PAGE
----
Somehow, though, Amati was granted her license, and Brabham, left without a driver for the season, scooped her up instead.

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But by ‘92, Brabham wasn’t the competitive marque it once was—and paired with Amati, a driver who was becoming more and more known as a wealthy driver as opposed to a talented one, wasn’t able to make anything of the car. She was entered in three Grands Prix and failed to qualify in every single one of them, which saw her quickly replaced by Damon Hill. In her defense, her teammate Eric van de Poele also failed to qualify in two of those races. But Amati’s lack of a respected reputation failed to see her through.

After that, she moved on to become the women’s champion in the 1993 Porsche Supercup season and was a frequent participant in the Ferrari Challenge series. But being dropped from F1 for failure to qualify is arguably a pretty tough blow to one’s career. She faded away from the racing scene soon after. After Susie Wolff’s retirement, she spoke out about the sexism she faced in her career to the BBC.

It’s important to look at a career like this one through a critical lens—especially considering that Amati was F1's last female entrant in a GP weekend. It is likely that Amati faced some sexism in her career. It’s a complicated interplay—we know it’s far easier to ascend to F1 if you have the money to do so, which Amati certainly did. But it’s also important to recognize that, as a woman, she was likely given less leeway when it came to performance.

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And it’s also likely that Amati’s inability to perform cast a dark shadow over any other potential women looking to make it into F1. Amati, the fifth and final woman to enter a GP weekend, was just one of several attempts to prove feminine capability that didn’t pan out. Only Maria Teresa de Filippis and Lella Lombardi actually started a race—and Lombardi was the only woman to score anything, a mere half-point amassed during a race cut short. Desiré Wilson and Divina Galica both entered races, but neither were able to qualify.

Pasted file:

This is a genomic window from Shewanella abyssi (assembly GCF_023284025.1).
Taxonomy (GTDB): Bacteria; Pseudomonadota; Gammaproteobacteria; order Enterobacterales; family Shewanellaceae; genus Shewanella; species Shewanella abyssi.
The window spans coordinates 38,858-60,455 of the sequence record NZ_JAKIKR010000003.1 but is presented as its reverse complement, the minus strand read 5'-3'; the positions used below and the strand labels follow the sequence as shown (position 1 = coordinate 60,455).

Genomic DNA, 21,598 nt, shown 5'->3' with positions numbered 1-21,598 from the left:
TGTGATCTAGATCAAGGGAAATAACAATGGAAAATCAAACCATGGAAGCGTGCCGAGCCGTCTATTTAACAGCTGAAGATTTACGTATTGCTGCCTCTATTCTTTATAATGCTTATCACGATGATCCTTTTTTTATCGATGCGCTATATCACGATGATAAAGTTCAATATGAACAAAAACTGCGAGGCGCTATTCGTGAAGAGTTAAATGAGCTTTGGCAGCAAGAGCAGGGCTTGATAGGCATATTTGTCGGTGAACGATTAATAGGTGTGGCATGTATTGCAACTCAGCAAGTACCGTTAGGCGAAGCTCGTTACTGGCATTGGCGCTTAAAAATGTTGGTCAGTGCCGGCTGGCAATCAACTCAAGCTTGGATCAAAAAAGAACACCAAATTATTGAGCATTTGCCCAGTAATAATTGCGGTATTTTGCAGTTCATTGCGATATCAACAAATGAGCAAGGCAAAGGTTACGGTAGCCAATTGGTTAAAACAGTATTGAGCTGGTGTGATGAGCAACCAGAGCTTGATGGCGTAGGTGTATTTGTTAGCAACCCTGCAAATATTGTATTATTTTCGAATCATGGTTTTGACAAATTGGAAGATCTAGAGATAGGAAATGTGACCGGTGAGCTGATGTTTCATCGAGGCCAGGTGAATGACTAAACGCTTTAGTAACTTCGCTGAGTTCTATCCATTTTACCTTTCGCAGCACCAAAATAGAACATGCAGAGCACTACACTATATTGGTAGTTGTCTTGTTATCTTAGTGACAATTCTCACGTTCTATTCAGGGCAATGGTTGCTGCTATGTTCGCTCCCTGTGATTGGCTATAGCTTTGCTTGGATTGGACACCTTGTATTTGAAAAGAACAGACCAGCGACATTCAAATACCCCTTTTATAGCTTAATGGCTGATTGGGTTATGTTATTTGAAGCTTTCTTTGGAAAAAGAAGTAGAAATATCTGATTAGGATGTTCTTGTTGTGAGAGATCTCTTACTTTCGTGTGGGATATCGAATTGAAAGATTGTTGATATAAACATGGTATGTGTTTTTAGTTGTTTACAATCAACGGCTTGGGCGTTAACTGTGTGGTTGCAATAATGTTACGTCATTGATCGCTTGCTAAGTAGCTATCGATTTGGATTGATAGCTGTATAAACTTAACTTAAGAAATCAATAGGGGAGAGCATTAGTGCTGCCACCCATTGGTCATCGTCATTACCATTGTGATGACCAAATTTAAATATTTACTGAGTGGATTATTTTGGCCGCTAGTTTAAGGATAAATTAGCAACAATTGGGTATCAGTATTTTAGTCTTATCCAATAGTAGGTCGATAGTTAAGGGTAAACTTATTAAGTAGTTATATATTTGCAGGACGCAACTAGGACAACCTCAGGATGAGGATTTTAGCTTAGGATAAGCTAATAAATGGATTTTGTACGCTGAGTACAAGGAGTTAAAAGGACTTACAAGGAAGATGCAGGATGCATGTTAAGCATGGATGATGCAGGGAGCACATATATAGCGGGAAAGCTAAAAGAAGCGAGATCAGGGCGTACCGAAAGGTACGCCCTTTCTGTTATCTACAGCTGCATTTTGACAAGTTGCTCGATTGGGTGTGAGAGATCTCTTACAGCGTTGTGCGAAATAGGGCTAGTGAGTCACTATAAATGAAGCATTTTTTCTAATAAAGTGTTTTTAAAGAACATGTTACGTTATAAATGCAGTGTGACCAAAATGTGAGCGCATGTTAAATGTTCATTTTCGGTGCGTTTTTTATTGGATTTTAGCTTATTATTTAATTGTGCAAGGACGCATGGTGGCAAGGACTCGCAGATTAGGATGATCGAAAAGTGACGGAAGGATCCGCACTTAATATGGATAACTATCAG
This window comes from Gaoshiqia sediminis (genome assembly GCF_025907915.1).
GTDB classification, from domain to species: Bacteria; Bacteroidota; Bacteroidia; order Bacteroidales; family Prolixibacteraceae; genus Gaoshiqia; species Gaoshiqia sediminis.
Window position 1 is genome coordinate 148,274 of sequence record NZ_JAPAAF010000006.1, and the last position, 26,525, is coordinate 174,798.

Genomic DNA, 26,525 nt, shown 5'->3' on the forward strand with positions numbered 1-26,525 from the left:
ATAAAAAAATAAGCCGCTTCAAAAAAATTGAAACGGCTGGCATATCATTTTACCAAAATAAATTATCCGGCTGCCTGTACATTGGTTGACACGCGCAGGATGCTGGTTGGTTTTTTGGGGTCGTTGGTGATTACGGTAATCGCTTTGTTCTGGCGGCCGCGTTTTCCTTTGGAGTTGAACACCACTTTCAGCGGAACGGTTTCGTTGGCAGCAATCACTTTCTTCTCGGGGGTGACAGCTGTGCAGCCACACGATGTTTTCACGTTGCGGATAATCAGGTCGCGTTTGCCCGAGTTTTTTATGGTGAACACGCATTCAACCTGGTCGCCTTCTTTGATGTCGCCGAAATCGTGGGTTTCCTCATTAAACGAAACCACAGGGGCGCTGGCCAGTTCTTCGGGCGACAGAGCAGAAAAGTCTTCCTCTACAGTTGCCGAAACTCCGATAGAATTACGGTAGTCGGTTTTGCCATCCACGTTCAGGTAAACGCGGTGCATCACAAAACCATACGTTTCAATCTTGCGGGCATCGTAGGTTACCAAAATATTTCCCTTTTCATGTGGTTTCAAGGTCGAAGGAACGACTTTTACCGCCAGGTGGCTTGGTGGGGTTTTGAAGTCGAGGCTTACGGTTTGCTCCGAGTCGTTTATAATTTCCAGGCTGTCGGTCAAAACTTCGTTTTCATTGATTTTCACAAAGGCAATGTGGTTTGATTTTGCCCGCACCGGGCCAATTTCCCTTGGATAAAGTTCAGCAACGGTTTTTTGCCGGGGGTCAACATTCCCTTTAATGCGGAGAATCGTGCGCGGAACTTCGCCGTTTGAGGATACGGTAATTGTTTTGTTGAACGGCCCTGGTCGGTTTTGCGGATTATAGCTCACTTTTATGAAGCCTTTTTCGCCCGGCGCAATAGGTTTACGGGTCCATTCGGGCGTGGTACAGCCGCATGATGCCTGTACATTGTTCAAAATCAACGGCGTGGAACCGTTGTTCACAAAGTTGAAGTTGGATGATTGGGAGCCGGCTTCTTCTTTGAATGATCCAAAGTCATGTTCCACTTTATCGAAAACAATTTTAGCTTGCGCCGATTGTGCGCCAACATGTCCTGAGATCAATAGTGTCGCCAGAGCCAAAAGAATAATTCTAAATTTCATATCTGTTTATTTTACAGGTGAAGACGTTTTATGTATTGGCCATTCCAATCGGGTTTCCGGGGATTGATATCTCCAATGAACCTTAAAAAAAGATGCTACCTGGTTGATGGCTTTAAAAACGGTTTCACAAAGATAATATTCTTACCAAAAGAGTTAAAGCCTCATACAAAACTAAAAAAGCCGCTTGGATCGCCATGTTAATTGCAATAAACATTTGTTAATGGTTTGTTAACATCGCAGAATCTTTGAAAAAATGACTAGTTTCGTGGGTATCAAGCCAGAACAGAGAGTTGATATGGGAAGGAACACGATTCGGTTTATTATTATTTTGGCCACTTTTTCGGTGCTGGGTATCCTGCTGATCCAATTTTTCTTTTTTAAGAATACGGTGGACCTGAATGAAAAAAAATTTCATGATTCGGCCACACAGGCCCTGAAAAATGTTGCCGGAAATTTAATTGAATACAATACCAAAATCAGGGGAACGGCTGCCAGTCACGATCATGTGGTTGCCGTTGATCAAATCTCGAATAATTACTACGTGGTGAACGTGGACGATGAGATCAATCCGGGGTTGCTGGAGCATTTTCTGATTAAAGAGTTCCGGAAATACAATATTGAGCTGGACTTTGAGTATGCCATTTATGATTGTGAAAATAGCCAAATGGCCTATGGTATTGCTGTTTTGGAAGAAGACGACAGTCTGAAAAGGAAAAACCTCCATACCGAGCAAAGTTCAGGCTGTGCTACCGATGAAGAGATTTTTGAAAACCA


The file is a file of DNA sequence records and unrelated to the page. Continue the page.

Amati was, admittedly, the least qualified sportsman of the five, but her position as most recent female driver has likely done nothing but reinforce the idea that women should not be able to compete in F1 alongside men—a frustrating but inevitable result of her last-minute signing to an underfunded team. Her career, while strange and seemingly unnoteworthy, displays a larger theme that comes up when women in racing are considered. There are plenty of wealthy male drivers who show up to the Grand Prix circuit each weekend to put in a mediocre performance and go home, and no one considers it a black mark on his gender. But change that man for a woman, and it becomes a cautionary tale about the incapability of an entire sex.

Amati’s life is a strange one, but her career unfortunately didn’t reflect that with a positive momentum. Over two decades later, she still remains Formula One’s most recent female entrant—a distinction that we can only hope will change soon.